In addition to these and other particular phrases, we imitate both the formal archaic language and the distinctive rhythms of the King James in our efforts to create solemnity and a sense of wisdom.  We do this even when we do not intend to be religious.  I will explore this theme of the linguistic continuity of the King James translation more tomorrow when I review David Crystal's Begat: The King James Bible and the English Language.

In the end, Gordon Campbell argues that the linguistic importance of the King James version has been far less relevant than its emotional impact.  "It is the King James Version that has been loved by generations of those who have listened to it or read it to themselves or to others," says the author.  "Other translations may engage the mind, but the King James Version is the Bible of the heart."

*  *  *

Thank you very much to Oxford University Press for sharing with me a copy of this important book.

Note: In addition to his history of the King James version, Campbell, a professor of Renaissance Studies at Leicester University, has prepared a special anniversary edition of the King James Bible to celebrate the its anniversary.  Campbell discusses the preparation of his historically authentic edition in a brief and fascinating video


  1. Thanks for a great article concerning the historic 400th Anniversary of the King James Bible. Your readers may be interested in learning more about the National Celebration taking place May 2-3, 2011 in Washington D.C. on the National Mall. Learn more at

  2. Thanks for letting me know about the celebration, Jason. I'm looking forward to seeing the schedule when it is finalized!

  3. Slow, Plot-driven ReaderJanuary 24, 2011

    With this post you provide a convincing scholarly arguement as to why you are choosing to read the KJV as part of the seventeeth century alongside Shakespeare as opposed to reading the bible with Homer and Virgil.

  4. For the novice, would you recommend reading Campbell before approaching the KJV, or do you think his work is more appropriate for those already familiar with the actual text? I ask as one who has never read the KJV (or at least not knowingly).

  5. Slow Plot: Although I agree that reading the KJV alongside Shakespeare makes some sense, that is not my plan. I'll be reading it after I finish the ancient Romans--at the time of the creation of the New Testament. So much of the literature of the medieval period relies on the Bible that I don't think it would be wise to put it off.

    Anon: I think reading the Bible first would be useful, but not essential. The KJV has a distinctive sound and it would definitely be helpful to read at least a little bit--just to appreciate what Campbell is talking about. You may be surprised by how much you have absorbed of the KJV's sound, just from other literature and talk.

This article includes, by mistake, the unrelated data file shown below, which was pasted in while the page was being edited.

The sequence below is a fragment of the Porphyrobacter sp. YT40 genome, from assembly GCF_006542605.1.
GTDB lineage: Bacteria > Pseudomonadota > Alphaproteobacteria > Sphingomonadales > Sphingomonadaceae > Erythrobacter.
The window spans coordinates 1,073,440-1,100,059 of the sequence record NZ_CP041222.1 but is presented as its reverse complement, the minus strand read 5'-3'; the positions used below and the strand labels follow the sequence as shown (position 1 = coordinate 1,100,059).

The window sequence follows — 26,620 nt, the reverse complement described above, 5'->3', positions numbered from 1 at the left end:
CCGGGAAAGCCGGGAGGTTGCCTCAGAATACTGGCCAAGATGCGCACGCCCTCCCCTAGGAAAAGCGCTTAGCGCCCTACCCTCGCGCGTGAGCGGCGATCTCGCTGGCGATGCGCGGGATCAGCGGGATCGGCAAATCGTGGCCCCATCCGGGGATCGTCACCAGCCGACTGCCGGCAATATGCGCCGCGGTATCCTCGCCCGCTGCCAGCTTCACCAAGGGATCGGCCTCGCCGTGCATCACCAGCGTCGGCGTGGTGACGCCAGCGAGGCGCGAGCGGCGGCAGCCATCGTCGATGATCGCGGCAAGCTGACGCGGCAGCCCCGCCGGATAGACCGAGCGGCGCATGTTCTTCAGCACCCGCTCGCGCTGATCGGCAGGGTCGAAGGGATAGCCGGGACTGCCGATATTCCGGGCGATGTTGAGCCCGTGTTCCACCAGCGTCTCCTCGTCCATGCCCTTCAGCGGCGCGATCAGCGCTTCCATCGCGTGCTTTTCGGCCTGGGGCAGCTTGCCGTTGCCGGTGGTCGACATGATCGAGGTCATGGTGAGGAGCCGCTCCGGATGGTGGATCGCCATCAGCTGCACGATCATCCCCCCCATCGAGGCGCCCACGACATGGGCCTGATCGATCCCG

6. Another fascinating book! I would love to learn about the history of the KJV, as that's the version I read.

  7. This sounds FASCINATING; thanks for the heads-up about a very informative and intriguing-sounding read. The emotional influence and connection felt by so many generations of people toward the King James, as referenced by Campbell, is a huge factor motivating me to read it someday. I'd love to know more about its history and influence.

  8. Rebecca: Is your "read" prononced "reed" or "red"? I would love to hear from someone who worships with the KJV and uses it regularly, rather than reading it purely for its literary references.

    Emily: Campbell is a quick read that I highly recommend to people embarking on a long read. I do hope you will try it out and let me know what you think.

  9. "Reed" as I currently read it regularly.

    I'm coming from an interesting perspective as I (a Latter-day Saint, also known as Mormon) believe in continuing revelation. I believe the Bible to be the word of God as long as it's translated correctly -- and it's a fact, as you point out this book addresses, that there are typos, and mistakes through out the KJV.

    I believe there are prophets on earth today, so having a Bible that is missing in those issues aren't so critical to faith: prophets and my own ability to search for understanding can help clarify doctrines that are not clear in the KJV alone.

  10. Thanks, Rebecca. What an interesting way to frame the issue. I like the idea that is our own search for understanding--be it religious understanding or otherwise--that makes our reading of even flawed texts so rewarding.

  11. A fascinating post!! Thanks for sharing this! :-)

    I love that you're reading works in chronological order -- and taking on the Bible as a foundation for much of the literature to follow.

    I'll be interested in your thoughts -- as always. :-)

  12. Thank you, Jillian. So far I'm finding the chronological approach to be really successful--although I can only survive it by reading a fair bit of more modern lit on the side. And I'll be back to the Bible after I finish the Romans.